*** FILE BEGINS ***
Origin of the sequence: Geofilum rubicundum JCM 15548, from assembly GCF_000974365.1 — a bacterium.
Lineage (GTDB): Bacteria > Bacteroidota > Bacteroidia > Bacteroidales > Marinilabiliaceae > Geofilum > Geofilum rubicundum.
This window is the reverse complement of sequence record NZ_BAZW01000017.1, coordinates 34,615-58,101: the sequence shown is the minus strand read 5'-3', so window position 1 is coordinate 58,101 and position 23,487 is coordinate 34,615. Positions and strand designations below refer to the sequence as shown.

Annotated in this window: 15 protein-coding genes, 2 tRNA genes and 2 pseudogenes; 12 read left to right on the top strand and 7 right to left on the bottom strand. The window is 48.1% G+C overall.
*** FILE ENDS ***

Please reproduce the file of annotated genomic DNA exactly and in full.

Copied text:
Origin of the sequence: Geofilum rubicundum JCM 15548, from assembly GCF_000974365.1 — a bacterium.
Lineage (GTDB): Bacteria > Bacteroidota > Bacteroidia > Bacteroidales > Marinilabiliaceae > Geofilum > Geofilum rubicundum.
This window is the reverse complement of sequence record NZ_BAZW01000017.1, coordinates 34,615-58,101: the sequence shown is the minus strand read 5'-3', so window position 1 is coordinate 58,101 and position 23,487 is coordinate 34,615. Positions and strand designations below refer to the sequence as shown.

Annotated in this window: 15 protein-coding genes, 2 tRNA genes and 2 pseudogenes; 12 read left to right on the top strand and 7 right to left on the bottom strand. The window is 48.1% G+C overall.